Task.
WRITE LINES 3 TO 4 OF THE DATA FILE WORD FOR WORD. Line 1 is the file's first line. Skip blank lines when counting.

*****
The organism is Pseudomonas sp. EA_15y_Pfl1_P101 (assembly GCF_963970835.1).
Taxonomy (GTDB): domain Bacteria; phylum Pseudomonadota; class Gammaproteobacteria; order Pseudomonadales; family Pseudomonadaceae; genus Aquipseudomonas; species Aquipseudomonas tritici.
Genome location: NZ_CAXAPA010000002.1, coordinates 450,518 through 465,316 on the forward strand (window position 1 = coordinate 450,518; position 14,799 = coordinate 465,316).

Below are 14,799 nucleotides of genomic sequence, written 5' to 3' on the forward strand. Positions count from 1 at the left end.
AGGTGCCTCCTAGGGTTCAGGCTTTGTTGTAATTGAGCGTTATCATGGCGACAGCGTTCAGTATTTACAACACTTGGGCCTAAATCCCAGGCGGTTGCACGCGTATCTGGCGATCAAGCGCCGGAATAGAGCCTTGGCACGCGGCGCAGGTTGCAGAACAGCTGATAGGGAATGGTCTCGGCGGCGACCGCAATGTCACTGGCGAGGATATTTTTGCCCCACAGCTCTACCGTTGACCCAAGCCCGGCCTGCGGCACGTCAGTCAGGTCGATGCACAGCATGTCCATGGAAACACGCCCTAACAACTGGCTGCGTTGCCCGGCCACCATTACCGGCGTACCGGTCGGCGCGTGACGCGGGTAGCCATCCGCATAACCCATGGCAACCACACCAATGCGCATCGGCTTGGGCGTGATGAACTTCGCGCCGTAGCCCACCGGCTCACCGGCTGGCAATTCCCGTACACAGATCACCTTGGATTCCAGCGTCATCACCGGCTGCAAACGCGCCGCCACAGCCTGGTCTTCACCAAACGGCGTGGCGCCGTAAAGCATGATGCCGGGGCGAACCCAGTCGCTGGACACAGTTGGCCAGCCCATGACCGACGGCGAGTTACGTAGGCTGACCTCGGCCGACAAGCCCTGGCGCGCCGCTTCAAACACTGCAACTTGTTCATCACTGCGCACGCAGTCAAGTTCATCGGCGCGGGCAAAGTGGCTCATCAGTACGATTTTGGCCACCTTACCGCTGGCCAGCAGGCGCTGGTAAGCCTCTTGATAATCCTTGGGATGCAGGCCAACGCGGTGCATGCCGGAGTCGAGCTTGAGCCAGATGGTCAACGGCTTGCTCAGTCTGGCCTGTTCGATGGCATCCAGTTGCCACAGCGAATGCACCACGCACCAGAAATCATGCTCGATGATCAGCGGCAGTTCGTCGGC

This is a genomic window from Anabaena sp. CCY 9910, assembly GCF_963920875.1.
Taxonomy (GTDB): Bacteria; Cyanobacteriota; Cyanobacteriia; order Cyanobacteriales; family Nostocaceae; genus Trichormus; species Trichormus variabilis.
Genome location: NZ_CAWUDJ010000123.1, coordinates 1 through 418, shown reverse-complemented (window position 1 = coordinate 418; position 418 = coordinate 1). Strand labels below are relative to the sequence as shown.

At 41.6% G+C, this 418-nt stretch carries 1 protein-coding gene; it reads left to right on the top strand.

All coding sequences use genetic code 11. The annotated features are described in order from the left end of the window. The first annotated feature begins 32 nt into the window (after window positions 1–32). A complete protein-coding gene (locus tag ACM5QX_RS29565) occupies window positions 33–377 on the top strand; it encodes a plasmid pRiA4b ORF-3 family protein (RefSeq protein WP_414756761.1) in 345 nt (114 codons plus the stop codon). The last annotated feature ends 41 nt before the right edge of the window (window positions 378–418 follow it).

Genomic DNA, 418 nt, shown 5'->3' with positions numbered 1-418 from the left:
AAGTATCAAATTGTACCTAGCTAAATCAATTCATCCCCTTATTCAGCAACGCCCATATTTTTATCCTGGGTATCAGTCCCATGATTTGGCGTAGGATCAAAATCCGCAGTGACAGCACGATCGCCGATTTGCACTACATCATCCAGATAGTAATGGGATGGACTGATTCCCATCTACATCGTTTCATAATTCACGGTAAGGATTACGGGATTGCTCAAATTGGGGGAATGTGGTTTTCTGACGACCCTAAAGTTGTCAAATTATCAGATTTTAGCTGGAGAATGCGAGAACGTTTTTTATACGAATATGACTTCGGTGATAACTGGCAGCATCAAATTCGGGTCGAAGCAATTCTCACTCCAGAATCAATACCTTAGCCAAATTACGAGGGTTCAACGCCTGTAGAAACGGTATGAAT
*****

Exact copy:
Genome location: NZ_CAXAPA010000002.1, coordinates 450,518 through 465,316 on the forward strand (window position 1 = coordinate 450,518; position 14,799 = coordinate 465,316).

Below are 14,799 nucleotides of genomic sequence, written 5' to 3' on the forward strand. Positions count from 1 at the left end.